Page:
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Bruising for battle

The Kia Sonet is a feisty little fighter of a compact SUV with the goods to bloody a few noses
Kia Sonnet

Abhijit Mitra   |     |   Published 12.09.20, 07:26 PM

The compact SUV segment is gradually turning out to be the preferred class of cars for those who aspire to own one. There is still some distance to go to catch up with the premium hatchback plus entry-level sedan category, but it is possibly going to dethrone them soon enough.

Not surprisingly, carmakers across the board either have a product in that segment already or are planning to roll out one soon. And Kia Motors, which has been selling cars in India for a year now, is trying to shake things up and pull in the buyer with its contender here, the Kia Sonet.

Like the Seltos before it, Kia is selling the Sonet in an almost bewildering range of engine and gearbox configurations — there are three engines, four if one considers the different states of tune of the diesel as two, as one probably should, and no less than five gearboxes.

The Telegraph drove the top-end automatic versions in GT Line trim in both petrol and diesel that were made available by Celica Kia, which has showrooms in Sector V, Salt Lake, and Howrah. While the details were out already, this is the first time we got a feel of the SUV. Here’s our take.

The Exteriors

Our first reaction when we saw the Sonet was that it looks good. Kia has made it nice and chunky with fender flares and bonnet bulges giving it that stocky, muscular look. The ones we drove came with nicely designed 16-inch alloys that filled out the wheel wells. The treatment of the corporate ‘tiger nose’ grille is nice too, with partial chrome surround that sort of links with the daytime running lights to create bright element that goes right across the front. The GT Line has red inserts in the bumpers, along the flanks, in the grille, as well as red brake calipers for the front wheels. The headlamps are LED and the design of this cluster is mimicked by those of the tail lights. Overall, there are lots of horizontal visual cues that make the Sonet look broad and planted. An interesting touch is the treatment of C-pillar section. The tilted-back look and a section going across the roof is reminiscent of pricey boats. We like.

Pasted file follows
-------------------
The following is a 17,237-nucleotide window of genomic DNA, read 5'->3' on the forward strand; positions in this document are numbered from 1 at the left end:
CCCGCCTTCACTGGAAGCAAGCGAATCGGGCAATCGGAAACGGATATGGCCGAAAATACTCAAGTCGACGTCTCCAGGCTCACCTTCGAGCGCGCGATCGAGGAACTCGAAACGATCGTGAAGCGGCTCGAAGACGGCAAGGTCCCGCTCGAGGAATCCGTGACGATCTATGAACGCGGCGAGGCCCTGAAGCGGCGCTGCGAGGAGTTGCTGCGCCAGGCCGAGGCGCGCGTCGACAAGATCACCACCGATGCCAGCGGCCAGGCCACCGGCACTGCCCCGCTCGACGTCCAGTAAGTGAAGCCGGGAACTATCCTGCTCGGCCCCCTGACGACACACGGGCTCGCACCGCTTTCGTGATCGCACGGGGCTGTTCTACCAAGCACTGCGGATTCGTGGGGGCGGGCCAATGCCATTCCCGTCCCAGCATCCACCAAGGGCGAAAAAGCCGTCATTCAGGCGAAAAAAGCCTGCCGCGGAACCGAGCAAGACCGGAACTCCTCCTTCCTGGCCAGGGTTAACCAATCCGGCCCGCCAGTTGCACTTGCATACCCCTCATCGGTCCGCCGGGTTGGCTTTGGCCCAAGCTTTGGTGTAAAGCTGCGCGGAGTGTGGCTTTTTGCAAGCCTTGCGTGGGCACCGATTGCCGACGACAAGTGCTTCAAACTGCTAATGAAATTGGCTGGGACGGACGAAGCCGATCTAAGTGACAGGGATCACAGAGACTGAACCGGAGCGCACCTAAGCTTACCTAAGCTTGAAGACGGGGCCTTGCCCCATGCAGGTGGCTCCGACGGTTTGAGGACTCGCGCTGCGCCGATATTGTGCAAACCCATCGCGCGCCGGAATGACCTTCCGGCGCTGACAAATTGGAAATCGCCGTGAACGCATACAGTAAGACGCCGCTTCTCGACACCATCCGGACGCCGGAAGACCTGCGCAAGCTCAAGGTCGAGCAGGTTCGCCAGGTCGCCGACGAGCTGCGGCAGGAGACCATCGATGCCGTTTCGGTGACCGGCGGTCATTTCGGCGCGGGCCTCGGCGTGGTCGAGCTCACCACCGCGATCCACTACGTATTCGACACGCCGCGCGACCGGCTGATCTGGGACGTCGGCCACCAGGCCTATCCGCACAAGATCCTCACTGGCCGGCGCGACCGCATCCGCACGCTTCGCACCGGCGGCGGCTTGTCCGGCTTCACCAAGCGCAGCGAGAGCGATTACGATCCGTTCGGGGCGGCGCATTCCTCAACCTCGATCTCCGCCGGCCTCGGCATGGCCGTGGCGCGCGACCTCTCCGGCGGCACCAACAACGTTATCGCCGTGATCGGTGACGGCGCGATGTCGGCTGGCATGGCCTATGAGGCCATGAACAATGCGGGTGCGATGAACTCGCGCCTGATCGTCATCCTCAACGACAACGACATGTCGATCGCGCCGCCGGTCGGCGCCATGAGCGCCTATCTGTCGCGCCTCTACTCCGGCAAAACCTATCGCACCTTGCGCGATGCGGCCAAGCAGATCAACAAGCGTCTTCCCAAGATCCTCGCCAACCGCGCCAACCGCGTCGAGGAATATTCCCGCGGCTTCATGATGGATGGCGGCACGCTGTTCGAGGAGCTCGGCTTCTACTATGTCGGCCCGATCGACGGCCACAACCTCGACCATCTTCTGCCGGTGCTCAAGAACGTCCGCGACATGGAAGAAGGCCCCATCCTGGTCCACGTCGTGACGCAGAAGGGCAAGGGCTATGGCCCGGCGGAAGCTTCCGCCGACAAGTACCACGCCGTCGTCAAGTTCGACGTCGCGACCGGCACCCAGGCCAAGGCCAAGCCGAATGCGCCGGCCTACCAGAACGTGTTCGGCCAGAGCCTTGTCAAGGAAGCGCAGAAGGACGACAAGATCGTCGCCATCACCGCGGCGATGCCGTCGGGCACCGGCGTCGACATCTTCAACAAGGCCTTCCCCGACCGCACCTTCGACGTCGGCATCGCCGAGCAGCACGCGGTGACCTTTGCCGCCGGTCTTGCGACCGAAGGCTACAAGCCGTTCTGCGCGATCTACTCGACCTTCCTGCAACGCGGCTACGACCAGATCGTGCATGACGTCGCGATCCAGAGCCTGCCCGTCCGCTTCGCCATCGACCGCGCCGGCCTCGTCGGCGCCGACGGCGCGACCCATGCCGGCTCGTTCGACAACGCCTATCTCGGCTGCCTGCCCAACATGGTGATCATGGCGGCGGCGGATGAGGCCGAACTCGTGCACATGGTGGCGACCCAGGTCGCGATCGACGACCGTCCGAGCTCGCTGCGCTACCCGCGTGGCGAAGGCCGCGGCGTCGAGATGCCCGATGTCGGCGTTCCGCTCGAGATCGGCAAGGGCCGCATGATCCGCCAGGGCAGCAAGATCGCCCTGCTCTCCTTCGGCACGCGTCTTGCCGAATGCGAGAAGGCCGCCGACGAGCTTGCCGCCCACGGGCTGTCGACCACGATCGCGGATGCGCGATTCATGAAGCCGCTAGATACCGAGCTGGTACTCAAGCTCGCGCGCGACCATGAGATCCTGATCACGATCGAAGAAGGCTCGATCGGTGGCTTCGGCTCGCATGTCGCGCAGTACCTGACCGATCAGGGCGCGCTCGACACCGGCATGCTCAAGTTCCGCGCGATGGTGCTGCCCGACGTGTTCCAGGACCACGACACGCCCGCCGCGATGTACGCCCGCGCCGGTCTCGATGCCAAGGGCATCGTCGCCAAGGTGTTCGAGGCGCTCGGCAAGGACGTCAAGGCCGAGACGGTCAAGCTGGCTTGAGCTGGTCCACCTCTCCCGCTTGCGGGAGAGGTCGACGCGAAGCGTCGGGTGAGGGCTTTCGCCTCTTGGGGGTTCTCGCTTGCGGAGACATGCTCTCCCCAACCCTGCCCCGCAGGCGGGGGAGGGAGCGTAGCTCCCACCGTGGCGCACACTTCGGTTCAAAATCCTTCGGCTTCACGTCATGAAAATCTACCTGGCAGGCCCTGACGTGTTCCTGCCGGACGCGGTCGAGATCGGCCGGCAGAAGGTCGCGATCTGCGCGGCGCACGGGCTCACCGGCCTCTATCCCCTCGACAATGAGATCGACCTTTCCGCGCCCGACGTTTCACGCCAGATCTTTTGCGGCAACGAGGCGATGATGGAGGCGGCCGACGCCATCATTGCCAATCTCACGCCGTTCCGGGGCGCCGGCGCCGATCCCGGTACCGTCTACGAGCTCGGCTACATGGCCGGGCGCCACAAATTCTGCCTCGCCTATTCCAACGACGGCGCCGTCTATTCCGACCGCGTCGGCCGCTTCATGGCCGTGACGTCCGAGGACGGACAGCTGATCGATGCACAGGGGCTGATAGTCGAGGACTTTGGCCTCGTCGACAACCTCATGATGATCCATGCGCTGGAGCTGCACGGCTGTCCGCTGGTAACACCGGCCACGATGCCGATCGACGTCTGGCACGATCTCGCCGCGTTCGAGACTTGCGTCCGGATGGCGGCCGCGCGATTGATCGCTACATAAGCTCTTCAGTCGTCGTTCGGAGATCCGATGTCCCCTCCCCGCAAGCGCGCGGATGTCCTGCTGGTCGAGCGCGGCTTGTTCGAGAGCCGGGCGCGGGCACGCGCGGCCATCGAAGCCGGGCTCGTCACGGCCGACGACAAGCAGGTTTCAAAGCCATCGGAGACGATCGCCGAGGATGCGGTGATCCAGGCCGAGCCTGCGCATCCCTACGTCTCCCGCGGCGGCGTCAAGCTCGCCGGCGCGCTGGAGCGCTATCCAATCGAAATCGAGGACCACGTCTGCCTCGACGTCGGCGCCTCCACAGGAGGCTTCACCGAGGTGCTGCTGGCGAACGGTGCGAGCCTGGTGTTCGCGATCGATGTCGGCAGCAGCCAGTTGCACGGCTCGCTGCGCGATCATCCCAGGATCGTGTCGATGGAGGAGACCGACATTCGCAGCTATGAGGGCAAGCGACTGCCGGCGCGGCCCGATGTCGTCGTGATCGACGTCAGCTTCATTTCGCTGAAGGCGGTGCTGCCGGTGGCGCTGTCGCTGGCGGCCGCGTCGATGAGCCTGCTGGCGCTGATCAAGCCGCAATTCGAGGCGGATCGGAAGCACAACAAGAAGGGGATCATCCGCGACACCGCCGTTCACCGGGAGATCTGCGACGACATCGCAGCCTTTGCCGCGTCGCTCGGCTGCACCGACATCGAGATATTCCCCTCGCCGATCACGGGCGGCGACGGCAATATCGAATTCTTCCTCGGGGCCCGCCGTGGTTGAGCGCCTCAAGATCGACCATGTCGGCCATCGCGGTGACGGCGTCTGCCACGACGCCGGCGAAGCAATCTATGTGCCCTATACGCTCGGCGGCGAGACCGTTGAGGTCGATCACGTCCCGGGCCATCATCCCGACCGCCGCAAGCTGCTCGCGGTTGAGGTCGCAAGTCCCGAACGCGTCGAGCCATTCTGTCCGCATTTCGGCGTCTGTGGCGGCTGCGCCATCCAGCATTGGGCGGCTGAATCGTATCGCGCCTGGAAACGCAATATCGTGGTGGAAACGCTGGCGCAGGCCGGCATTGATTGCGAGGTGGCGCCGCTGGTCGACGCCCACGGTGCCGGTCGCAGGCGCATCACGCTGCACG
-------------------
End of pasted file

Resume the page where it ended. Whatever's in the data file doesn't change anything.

The Interiors

The moment we opened the doors we thought we had seen these interiors before. And we sort of have. Inside, the Sonet GT Line looks a lot like the bigger Seltos. The dashboard with the upright 10.25-inch multifunction touchscreen and the instrument cluster, the black seats with red stitching that seem to have come out of a sportscar, the door pads with the red stitching again, the sun roof, the flat-bottomed multifunction steering wheel with the prominent GT Line across the bottom, the gearshift lever, we’ve seen all of them in the Seltos. And now they are here. So the Sonet feels like a notch up.

Then there are the ventilated front seats that can keep the shirt from sticking to your back in summer. The driver’s seat is height adjustable. The seats, both front and rear, are well-contoured and position is good. Rear legroom is adequate for average Indians and could only get a bit tight if there are six-footers both front and back. The 392-litre boot has no major intrusions and could take a fair bit of luggage.

This model is well-equipped with a wireless phone-charging pad in the front console along with USB sockets front and rear and a 12V socket up front. The air purifier now has additional virus protection.

There are thoughtful bits like a dedicated umbrella holder in the front door that will drain the water, a slot for the phone between the cup holders and next to the charging socket at the back, pockets to fit phones behind the front seats and such-like touches. The top-end model gets a Bose seven-speaker music system that is pretty darn good. The overall fit and finish of the interiors is very good quality and really difficult to fault.